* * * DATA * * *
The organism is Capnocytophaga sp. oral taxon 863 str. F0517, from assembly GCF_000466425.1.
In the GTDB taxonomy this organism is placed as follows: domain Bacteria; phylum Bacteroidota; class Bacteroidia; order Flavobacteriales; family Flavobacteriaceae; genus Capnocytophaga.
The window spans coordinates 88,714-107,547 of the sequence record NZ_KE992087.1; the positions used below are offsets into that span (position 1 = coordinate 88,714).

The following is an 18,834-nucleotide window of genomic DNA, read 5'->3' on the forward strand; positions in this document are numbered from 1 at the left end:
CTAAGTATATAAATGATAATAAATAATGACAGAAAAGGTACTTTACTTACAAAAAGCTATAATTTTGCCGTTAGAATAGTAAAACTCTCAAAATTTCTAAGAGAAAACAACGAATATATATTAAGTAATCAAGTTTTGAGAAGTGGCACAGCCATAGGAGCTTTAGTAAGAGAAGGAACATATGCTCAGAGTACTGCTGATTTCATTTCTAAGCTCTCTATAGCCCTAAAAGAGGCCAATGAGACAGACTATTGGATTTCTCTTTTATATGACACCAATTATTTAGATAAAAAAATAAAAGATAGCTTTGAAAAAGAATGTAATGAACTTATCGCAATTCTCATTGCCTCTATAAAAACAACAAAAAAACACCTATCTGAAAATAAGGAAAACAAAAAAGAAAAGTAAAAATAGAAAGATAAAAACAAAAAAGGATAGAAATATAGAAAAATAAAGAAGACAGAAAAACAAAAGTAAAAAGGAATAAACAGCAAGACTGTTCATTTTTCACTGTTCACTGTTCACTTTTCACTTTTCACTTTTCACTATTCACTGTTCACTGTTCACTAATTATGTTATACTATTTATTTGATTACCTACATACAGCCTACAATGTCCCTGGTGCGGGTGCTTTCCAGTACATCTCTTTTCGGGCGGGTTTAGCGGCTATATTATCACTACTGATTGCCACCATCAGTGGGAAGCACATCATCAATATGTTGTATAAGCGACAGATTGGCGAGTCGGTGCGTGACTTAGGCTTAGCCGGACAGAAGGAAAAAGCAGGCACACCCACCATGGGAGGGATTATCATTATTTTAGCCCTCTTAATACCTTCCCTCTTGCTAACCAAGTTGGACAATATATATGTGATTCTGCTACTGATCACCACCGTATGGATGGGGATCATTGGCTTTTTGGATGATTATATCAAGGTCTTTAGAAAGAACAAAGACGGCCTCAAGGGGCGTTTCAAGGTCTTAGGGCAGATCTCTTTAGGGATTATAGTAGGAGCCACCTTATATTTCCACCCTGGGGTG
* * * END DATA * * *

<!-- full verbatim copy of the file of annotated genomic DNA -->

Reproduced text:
The organism is Capnocytophaga sp. oral taxon 863 str. F0517, from assembly GCF_000466425.1.
In the GTDB taxonomy this organism is placed as follows: domain Bacteria; phylum Bacteroidota; class Bacteroidia; order Flavobacteriales; family Flavobacteriaceae; genus Capnocytophaga.
The window spans coordinates 88,714-107,547 of the sequence record NZ_KE992087.1; the positions used below are offsets into that span (position 1 = coordinate 88,714).

The following is an 18,834-nucleotide window of genomic DNA, read 5'->3' on the forward strand; positions in this document are numbered from 1 at the left end:
CTAAGTATATAAATGATAATAAATAATGACAGAAAAGGTACTTTACTTACAAAAAGCTATAATTTTGCCGTTAGAATAGTAAAACTCTCAAAATTTCTAAGAGAAAACAACGAATATATATTAAGTAATCAAGTTTTGAGAAGTGGCACAGCCATAGGAGCTTTAGTAAGAGAAGGAACATATGCTCAGAGTACTGCTGATTTCATTTCTAAGCTCTCTATAGCCCTAAAAGAGGCCAATGAGACAGACTATTGGATTTCTCTTTTATATGACACCAATTATTTAGATAAAAAAATAAAAGATAGCTTTGAAAAAGAATGTAATGAACTTATCGCAATTCTCATTGCCTCTATAAAAACAACAAAAAAACACCTATCTGAAAATAAGGAAAACAAAAAAGAAAAGTAAAAATAGAAAGATAAAAACAAAAAAGGATAGAAATATAGAAAAATAAAGAAGACAGAAAAACAAAAGTAAAAAGGAATAAACAGCAAGACTGTTCATTTTTCACTGTTCACTGTTCACTTTTCACTTTTCACTTTTCACTATTCACTGTTCACTGTTCACTAATTATGTTATACTATTTATTTGATTACCTACATACAGCCTACAATGTCCCTGGTGCGGGTGCTTTCCAGTACATCTCTTTTCGGGCGGGTTTAGCGGCTATATTATCACTACTGATTGCCACCATCAGTGGGAAGCACATCATCAATATGTTGTATAAGCGACAGATTGGCGAGTCGGTGCGTGACTTAGGCTTAGCCGGACAGAAGGAAAAAGCAGGCACACCCACCATGGGAGGGATTATCATTATTTTAGCCCTCTTAATACCTTCCCTCTTGCTAACCAAGTTGGACAATATATATGTGATTCTGCTACTGATCACCACCGTATGGATGGGGATCATTGGCTTTTTGGATGATTATATCAAGGTCTTTAGAAAGAACAAAGACGGCCTCAAGGGGCGTTTCAAGGTCTTAGGGCAGATCTCTTTAGGGATTATAGTAGGAGCCACCTTATATTTCCACCCTGGGGTG